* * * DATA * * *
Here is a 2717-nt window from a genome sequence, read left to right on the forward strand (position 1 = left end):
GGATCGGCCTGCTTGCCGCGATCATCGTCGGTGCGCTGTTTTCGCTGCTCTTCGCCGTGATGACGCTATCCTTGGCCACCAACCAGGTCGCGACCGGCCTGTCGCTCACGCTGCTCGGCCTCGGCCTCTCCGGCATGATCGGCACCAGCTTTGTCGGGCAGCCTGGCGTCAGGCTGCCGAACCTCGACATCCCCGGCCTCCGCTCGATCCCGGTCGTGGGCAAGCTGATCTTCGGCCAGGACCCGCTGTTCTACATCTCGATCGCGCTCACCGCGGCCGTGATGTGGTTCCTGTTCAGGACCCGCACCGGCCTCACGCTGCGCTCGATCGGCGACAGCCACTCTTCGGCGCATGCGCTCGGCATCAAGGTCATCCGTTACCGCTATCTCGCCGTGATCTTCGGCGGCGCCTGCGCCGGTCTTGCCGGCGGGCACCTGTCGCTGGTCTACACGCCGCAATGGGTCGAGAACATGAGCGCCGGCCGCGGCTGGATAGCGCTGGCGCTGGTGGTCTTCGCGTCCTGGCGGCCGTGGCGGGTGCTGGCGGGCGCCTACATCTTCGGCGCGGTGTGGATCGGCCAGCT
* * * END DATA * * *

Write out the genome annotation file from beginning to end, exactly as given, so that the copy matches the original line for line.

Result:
Here is a 2717-nt window from a genome sequence, read left to right on the forward strand (position 1 = left end):
GGATCGGCCTGCTTGCCGCGATCATCGTCGGTGCGCTGTTTTCGCTGCTCTTCGCCGTGATGACGCTATCCTTGGCCACCAACCAGGTCGCGACCGGCCTGTCGCTCACGCTGCTCGGCCTCGGCCTCTCCGGCATGATCGGCACCAGCTTTGTCGGGCAGCCTGGCGTCAGGCTGCCGAACCTCGACATCCCCGGCCTCCGCTCGATCCCGGTCGTGGGCAAGCTGATCTTCGGCCAGGACCCGCTGTTCTACATCTCGATCGCGCTCACCGCGGCCGTGATGTGGTTCCTGTTCAGGACCCGCACCGGCCTCACGCTGCGCTCGATCGGCGACAGCCACTCTTCGGCGCATGCGCTCGGCATCAAGGTCATCCGTTACCGCTATCTCGCCGTGATCTTCGGCGGCGCCTGCGCCGGTCTTGCCGGCGGGCACCTGTCGCTGGTCTACACGCCGCAATGGGTCGAGAACATGAGCGCCGGCCGCGGCTGGATAGCGCTGGCGCTGGTGGTCTTCGCGTCCTGGCGGCCGTGGCGGGTGCTGGCGGGCGCCTACATCTTCGGCGCGGTGTGGATCGGCCAGCT